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America is officially meddling in international vaccine diplomacy with a first donation of millions of doses

At last, America is opening its richly stocked barns, sending aid to countries that are less well equipped with vaccines. The White House announced on Thursday how it intends to distribute the 80 million doses of Pfizer, Moderna and Janssen it has promised to needy countries. And start shipping the first 25 million doses immediately.

About three-quarters of the first batch, 19 million doses, is made available to Covax, the international distribution mechanism that was intended to distribute the vaccines fairly across all countries, but has so far failed, due to a lack of vaccines. The remaining 6 million doses will be distributed in the United States to neighboring countries, strategic partners and countries in acute need. The distribution of the rest of the vaccines will take place according to a similar key.

With the donations, America becomes a key player in international vaccine diplomacy, a field where until now China and India have been the main protagonists. Some political observers in Washington have been concerned recently about the way China is strengthening its international partnerships with its Sinovac and Sinopharm vaccines, including in South America, the traditional ‘backyard’ of the US.

China mainly deals with countries participating in the China-led international investment program ‘Belt and Road Initiative’. Countries that recognize Taiwan are being skipped. Paraguay, one of those countries, complained in April that it was being approached by Chinese intermediaries, but that their offer was subject to diplomatic conditions.

The United States boasts that they do not ask favors for their vaccines. ” We are not looking for concessions, we are not extorting anyone, we are not imposing conditions, as other countries that supply vaccines do, ” said national security advisor Jake Sullivan, who gave China a clear sneer.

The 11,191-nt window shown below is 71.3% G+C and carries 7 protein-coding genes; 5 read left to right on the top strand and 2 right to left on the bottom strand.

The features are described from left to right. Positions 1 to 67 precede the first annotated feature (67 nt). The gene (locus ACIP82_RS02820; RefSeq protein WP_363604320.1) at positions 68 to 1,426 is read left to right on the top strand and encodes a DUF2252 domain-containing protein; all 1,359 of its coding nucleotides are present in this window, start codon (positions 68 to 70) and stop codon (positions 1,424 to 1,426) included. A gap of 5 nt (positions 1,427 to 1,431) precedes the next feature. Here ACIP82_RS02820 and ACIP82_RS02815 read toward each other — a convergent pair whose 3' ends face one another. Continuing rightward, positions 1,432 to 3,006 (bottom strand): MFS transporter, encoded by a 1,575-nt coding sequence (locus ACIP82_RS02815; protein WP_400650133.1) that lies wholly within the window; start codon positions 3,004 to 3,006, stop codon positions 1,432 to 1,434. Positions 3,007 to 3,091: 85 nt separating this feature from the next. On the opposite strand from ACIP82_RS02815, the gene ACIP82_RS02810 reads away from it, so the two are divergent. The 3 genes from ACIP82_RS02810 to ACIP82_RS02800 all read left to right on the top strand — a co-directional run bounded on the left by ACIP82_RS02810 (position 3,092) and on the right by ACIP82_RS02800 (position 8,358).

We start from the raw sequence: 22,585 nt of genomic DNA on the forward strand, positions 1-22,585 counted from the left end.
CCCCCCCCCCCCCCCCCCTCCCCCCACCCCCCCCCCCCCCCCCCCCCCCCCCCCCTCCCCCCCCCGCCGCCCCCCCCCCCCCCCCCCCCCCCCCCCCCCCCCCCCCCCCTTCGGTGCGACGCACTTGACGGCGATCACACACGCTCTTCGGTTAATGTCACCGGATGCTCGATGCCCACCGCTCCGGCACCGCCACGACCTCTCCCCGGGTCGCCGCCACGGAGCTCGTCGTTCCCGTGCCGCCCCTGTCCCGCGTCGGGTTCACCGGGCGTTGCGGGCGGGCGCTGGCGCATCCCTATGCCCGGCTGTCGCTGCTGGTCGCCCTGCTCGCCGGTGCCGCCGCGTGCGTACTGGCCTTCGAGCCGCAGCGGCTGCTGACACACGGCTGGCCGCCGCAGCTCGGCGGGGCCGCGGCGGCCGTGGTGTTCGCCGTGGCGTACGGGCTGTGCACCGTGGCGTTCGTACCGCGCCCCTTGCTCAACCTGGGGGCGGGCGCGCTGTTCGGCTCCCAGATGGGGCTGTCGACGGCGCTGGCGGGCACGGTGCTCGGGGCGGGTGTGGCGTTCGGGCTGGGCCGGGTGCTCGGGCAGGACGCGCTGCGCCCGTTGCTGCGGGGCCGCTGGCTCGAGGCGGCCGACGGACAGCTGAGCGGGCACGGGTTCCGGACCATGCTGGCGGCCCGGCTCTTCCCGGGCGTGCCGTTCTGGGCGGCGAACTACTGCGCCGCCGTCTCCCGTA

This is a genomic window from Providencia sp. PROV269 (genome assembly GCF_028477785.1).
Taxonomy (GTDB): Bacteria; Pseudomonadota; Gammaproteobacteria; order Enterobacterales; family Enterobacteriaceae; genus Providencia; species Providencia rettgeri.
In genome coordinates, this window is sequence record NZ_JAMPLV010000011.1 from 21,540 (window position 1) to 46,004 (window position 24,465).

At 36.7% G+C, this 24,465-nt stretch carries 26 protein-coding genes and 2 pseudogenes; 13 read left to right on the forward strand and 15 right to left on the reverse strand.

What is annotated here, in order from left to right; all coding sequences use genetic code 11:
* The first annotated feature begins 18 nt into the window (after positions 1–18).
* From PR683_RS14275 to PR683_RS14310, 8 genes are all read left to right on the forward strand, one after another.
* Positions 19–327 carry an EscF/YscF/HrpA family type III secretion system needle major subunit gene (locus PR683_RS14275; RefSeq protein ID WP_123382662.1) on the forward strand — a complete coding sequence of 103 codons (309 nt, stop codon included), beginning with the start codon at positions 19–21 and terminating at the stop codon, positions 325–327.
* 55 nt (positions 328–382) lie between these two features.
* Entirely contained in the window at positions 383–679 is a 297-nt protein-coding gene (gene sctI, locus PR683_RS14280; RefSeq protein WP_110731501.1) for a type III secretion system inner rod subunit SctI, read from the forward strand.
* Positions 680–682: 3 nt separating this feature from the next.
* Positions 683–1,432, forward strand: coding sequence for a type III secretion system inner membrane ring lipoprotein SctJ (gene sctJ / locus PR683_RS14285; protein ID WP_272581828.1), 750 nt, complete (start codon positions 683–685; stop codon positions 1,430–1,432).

But the fact that the US also has their preferences reflected in the deliveries is evident from the destination of the first shipment. Not only of the quarter that America explicitly reserves for its own diplomatic purposes, but also of the three-quarter that is delivered through Covax.

These vaccines go, among other things, to Paraguay, which seized alongside the Chinese vaccines, and to poor countries in Central America, which are the purveyors of asylum seekers on the American southern border. Archenemy Venezuela, yet also affiliated with Covax, is skipped. ” They hate us, they have negative, miserable feelings about US”, president Nicolás Maduro immediately complained in a video message, after the list was announced.

The fine print on the American donations to Covax shows that they are not delivered without conditions. The United States ultimately decides where those vaccines go. Sullivan promised that his country would consult with the Covax experts, and that health considerations would prevail. However, it is also frequently suggested in Washington that Latin America is the preferred destination for vaccines. And within that area, it seems inconceivable that Venezuela should be allowed to welcome a cargo in the short term.

The earmarked deliveries via Covax fit in with a trend that was already visible in Europe. For example, France wants to strengthen its alliances in West Africa with vaccine donations, using Covax as a kind of courier. Covax is involved in such constructions because otherwise it is completely without vaccines, but it does not conform to the original design of the mechanism. In fact, the ideal was for all countries to buy together, and divide together, to put out the pandemic all over the world. This failed because rich countries bought up all available supplies.

In fact, America did not allow the export of vaccines, and of crucial raw materials, in the last year. The fact that the country can now be generous is also due to the fact that it has now vaccinated a large part of its own population, and the additional supplies are starting to accumulate.

‘Better late than never, but not nearly enough’, is the response of many organizations that are working for a fair distribution of vaccines, and that have long accused America of obstructing the fair distribution with its vaccine protectionism. Carrie Teicher, of the American branch of Doctors without Borders points out in a comment on the fact that 80 million doses of a drop in the ocean, while America is heading in excess of a half a million doses by the end of the summer.

Moreover, according to Teicher, donating surplus stocks is not enough. It’s about getting world production up. “This is only the first step. The government must also demand that pharmaceutical companies that have received public funds to develop coronavirus vaccines share the information and technology with other manufacturers to scale the global production of vaccines.”

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